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Gordon D’Arcy: Italy v Ireland is one of Andy Farrell’s last chances to experiment before the World Cup

Saturday’s game doesn’t operate in a vacuum, it has context for the Six Nations, the World Cup and the inner workings of the squad

Striding into Carton House as a member of the Ireland rugby squad is like walking through the wardrobe door into Narnia, another realm that removes the day-to-day concerns of life and instead forms an impenetrable buffer to the outside world.

There is a common accord among coaches and players in assiduously preparing for matches to the exclusion of everything else, where distractions are not permitted or tolerated. It is an insulated, cosseted environment, devoted to rugby.

Camp is a unique place. While you are only a short drive from home, you might as well be in a different country. For a couple of months prior to and during the Six Nations being billeted in Carton House represents a focal point of your life, demanding all your attention, a commitment to which every player must subscribe.

It was the best of times and the worst of times, and I knew both as a player, spanning the extremes of the emotional spectrum whereby you feel capable of taking on the world or are crippled by insecurity, unable to escape the feeling of the hotel room walls closing in, that claustrophobic anxiety.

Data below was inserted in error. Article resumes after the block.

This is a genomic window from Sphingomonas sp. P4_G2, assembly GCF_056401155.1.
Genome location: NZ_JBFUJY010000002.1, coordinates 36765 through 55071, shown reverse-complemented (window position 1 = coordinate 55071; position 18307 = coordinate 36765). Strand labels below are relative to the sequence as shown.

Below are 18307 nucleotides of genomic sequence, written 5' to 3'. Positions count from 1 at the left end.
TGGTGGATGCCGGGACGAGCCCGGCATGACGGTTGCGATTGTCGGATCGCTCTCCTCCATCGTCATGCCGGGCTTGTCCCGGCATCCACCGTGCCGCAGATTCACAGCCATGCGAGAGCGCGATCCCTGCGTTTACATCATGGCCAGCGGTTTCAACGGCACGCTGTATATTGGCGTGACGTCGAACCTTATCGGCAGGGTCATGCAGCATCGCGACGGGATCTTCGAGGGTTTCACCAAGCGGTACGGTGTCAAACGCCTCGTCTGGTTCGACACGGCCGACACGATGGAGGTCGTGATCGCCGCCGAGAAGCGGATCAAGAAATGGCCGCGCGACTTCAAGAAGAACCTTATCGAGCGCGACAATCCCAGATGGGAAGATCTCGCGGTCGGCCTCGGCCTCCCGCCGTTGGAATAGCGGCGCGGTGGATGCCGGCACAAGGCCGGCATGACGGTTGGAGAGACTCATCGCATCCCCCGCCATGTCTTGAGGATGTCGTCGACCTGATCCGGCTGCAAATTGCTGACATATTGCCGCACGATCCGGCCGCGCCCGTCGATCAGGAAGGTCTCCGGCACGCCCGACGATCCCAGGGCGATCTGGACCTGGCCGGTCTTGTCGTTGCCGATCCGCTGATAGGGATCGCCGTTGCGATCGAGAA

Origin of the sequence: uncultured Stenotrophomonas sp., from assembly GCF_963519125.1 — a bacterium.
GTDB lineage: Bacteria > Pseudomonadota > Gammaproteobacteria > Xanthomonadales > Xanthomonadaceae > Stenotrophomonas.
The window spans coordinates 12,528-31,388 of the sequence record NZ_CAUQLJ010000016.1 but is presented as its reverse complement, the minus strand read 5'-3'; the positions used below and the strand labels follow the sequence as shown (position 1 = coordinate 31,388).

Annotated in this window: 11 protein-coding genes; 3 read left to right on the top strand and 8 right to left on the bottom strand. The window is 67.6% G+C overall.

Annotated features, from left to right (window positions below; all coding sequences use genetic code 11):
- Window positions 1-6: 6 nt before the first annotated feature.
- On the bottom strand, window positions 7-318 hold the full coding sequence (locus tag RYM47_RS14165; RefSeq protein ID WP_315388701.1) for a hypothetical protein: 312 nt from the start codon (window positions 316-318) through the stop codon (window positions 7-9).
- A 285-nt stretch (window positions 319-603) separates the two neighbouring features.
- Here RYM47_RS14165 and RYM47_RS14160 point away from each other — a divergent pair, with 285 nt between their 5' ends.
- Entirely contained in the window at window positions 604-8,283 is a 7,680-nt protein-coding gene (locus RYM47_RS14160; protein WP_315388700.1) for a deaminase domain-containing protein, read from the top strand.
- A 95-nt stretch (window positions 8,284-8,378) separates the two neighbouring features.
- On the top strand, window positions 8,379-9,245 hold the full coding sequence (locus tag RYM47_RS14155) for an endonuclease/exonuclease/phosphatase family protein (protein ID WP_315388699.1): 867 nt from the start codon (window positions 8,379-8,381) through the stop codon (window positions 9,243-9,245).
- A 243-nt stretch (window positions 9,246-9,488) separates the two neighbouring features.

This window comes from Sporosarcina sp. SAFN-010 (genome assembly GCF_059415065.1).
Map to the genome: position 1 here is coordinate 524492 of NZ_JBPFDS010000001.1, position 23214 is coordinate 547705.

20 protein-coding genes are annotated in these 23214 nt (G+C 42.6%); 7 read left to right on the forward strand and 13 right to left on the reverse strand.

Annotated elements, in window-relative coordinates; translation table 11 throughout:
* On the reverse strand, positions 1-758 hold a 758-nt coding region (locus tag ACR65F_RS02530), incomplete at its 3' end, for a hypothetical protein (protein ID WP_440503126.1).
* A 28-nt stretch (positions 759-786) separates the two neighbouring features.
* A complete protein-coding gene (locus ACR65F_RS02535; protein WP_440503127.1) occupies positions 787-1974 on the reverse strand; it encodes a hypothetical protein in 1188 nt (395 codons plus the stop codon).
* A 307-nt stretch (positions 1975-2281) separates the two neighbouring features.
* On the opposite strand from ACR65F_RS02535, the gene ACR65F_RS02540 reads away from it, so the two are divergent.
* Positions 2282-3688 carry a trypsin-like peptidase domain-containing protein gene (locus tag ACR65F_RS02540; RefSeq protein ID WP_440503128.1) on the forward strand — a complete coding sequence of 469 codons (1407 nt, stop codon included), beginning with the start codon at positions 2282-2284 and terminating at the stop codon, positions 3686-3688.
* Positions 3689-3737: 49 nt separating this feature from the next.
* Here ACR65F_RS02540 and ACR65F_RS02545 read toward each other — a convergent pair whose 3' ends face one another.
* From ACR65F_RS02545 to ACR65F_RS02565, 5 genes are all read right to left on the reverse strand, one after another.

Players learn to cope because they must, to survive. For the newbies it can seem exciting and exotic but that quickly passes and as each campaign is slightly different a player learns to draw down on previous experiences as they mature to cope with the daily regimen and manage expectations, foisted or self-imposed. There are no distractions and no excuses.

Looking at the backdrop to Saturday’s game against Italy at the Stadio Olimpico, Ireland are where they need to be, two excellent wins against Wales and France tucked into the back pocket and an opportunity if successful in Rome to go gung-ho for the Grand Slam with back-to-back assignments against Scotland in Murrayfield on the Sunday and England in Dublin on Paddy’s weekend.

There is no point in being skittish about the Italian job. That’s not meant to disparage Kieran Crowley’s side but Ireland’s climb to the number one ranking has been achieved by winning matches.

It is not as if it is some nominal award. They won a first ever Test series in New Zealand, beat South Africa, Australia and the Grand Slam champions, France, en route to, and while at, the summit. Andy Farrell, his coaching team and the senior players won’t accept complacency, which would be the only stumbling block to an Irish win in Rome.

Ireland will be calibrated to produce a display of rugby that properly represents the standards driven by everyone involved. Performance produces results and that comes down to being mentally and physically attuned to the task in hand. That’s in the DNA of the best teams and it’s at the very core of their success.

Farrell’s side will look for a dominant 80-minutes that’s reflected on the scoreboard. That’s not to denigrate Italy or to suggest that it is going to be a one-sided affair.